Thursday, June 28, 2012

Second Chair Leader Articles

Pastor of Everything Else

Dr. Steve Brown, President of Arrow Leadership Canada, recently published two excellent blogs on second chair leadership -- "4 Insights for Second Chair Leaders" and "6 Best Practices for Second Chair Leaders"

Especially helpful to me were insights that 1) there are factors in decision making that we may not fully understand. As a result, we may not  always agree with the senior pastor, but we must remember we don't have the fuller picture.

And 2) that second chair leaders ask "guiding questions" instead of taking strongly opinionated stands:  "Seeking to invite discussion is far better than sparking a defensive posture or miscommunication."

Excellent stuff and great insights. I know Steve from my time in Arrow (Canadian Class '05), when he was in the second chair position.

Monday, June 4, 2012

Stuck in the Middle of Church Conflict

Pastor of Everything Else
Stuck in the Middle of Church Conflict

“You have to tell the pastor he needs to repent!”

With tears in her eyes and trembling voice, a woman pulled me aside after the morning service to tell me the pastor was wrong. Trouble had been brewing ever since the church business meeting and she was the latest to express her opinion to me. The congregation had voted to discontinue the evening worship service and even though the vote was not close, some were disgruntled and blamed the pastor.

I was a student pastor at the time, but it seemed to me that people were drawing up sides for a church fight, counting who was for and who was against. This was my first encounter with being in the middle of a conflict between the pastor and members of the congregation. I wish I could say it as my last. Here are some of the principles which have helped me.

Peace, Not Pieces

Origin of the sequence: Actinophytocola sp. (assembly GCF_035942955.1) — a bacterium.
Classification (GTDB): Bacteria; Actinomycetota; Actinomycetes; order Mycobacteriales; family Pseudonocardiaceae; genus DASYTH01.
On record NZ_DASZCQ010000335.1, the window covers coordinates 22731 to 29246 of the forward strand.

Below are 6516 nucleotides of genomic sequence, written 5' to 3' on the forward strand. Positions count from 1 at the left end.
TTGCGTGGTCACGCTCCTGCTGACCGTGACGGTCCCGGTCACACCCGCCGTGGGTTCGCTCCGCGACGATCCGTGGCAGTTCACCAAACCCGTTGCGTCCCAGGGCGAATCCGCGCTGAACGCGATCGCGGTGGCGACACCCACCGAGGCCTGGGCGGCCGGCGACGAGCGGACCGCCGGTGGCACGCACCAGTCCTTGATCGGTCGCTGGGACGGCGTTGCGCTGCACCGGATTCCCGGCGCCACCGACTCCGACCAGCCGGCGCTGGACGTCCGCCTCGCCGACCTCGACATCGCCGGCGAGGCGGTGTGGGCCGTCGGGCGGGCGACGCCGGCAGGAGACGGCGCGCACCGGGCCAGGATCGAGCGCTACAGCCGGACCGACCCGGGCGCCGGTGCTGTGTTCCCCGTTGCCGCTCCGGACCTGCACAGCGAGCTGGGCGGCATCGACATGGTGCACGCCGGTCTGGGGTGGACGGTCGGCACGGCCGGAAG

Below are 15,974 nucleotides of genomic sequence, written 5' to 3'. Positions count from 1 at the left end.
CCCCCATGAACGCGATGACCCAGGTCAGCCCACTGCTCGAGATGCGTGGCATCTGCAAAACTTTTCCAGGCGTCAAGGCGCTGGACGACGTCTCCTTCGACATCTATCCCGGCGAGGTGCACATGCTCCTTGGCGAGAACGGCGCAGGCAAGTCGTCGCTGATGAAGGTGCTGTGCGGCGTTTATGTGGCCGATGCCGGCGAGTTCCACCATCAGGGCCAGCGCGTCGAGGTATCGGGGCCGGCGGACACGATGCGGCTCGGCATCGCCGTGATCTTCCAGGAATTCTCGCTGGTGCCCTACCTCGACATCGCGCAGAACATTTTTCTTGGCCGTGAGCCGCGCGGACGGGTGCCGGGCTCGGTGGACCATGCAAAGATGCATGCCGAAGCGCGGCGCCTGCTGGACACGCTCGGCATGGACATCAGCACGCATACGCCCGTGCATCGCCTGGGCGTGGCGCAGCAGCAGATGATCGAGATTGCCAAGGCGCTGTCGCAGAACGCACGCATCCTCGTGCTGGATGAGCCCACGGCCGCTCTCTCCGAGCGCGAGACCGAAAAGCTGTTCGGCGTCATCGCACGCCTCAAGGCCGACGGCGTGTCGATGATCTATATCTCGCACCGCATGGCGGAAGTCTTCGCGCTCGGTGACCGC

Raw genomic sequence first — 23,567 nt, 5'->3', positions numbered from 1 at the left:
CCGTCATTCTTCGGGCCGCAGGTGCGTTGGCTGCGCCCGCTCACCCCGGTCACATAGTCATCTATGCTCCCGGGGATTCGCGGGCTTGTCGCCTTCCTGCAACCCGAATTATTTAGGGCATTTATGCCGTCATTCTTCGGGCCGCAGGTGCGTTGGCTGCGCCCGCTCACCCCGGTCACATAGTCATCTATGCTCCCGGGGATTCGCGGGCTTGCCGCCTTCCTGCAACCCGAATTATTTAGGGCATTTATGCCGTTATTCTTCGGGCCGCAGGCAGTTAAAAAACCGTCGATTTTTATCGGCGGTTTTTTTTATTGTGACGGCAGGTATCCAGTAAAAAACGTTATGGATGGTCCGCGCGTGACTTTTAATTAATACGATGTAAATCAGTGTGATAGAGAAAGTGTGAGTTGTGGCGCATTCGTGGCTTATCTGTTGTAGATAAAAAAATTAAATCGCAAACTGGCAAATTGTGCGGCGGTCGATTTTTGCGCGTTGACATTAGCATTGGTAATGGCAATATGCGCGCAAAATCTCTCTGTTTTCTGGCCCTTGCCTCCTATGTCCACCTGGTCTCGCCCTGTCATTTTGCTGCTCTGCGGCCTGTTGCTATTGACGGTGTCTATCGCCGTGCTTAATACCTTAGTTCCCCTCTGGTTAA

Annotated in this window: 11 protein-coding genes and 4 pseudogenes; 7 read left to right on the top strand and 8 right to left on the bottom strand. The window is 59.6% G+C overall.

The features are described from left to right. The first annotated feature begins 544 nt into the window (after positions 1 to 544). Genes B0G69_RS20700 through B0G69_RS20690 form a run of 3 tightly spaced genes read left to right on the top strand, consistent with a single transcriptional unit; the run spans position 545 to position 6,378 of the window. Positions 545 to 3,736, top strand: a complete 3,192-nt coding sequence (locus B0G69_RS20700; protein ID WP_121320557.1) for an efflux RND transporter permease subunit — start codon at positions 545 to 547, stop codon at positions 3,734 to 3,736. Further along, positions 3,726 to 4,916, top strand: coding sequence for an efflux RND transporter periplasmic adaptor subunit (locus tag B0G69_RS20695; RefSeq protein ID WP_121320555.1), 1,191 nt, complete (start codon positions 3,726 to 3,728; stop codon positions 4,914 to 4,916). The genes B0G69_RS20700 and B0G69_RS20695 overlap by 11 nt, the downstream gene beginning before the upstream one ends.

We have been called to unity as believers. This was Jesus’ prayer in the garden (Jn 17:23) and Paul’s admonition to the churches (Rom 15:5; Eph 4:3). Our work as pastors is to continue our work until we all reach unity (Eph 4:13). Reading between the lines of these verses, conflict is a given in church life. Our goal, however, should always be to work for unity.

Don’t Lead That Charge
It is easy to get caught in the passion of a conflict – right vs. wrong, justice vs. injury, doctrine vs. heresy. More than a few associates have taken up the cause to correct some perceived point of conflict. It never goes well – secret meetings, veiled references, and whispered conversations only build frustration and lead to confrontation. Eventually things deteriorate until someone is fired or the congregation splits. Everyone feels justified, but no one wins. We can’t let ourselves be part of this.

Do Not Undermine the Senior Pastor
No matter how we feel about an issue, we cannot undermine the efforts of the senior pastor. Not only is this insubordination, it creates tension in the congregation. This should be a simple concept, but surprisingly not always followed.

Use Active Listening Techniques
Someone once said to me,  “The senior pastor has got to go.” I was so stunned by his comment all I could think to say was, “Why do you feel this way?” It was the right response. Active listening is simply following up by summarizing. It helps them know they have been heard, but does not commit me to giving an opinion. I use this time to assess whether the issue is really the senior pastor or something else.

Refer to the Senior Pastor
“Have you talked about this with the pastor?” This is a scary proposition to many people, but necessary. The toughest answer is, “I did and he didn’t listen.”  At this point we encourage people to try again.

Broker Reconciliation Where Possible
A family was hurt when a member wasn’t visited by the pastor in the hospital. Despite his efforts to smooth things over, they would not meet with him or return his calls. I had a good relationship with the family and so the pastor asked me if I would speak with them about meeting to heal the rift. I did and they agreed. In the end things turned out well.

Definitely not a last resort. Pray during and after that God’s peace and unity will prevail.

Being in the middle is a crucial, albeit sometimes uncomfortable, spot. How we respond can help set a proper tone of reconciliation. Instead of encouraging people to draw up sides, we can help diffuse tension and provide a listening ear to people who are hurt or even angry. By being a team player, we prevent division.

June 4, 2012 Rev. Troy Dennis (BA, MDiv., MA, Arrow Leadership) is Pastor of Family Ministries at Highfield Baptist Church in Moncton NB Canada. Ordained in 1995, he served in associate, solo and senior pastor positions before coming back to associate ministry in 2008.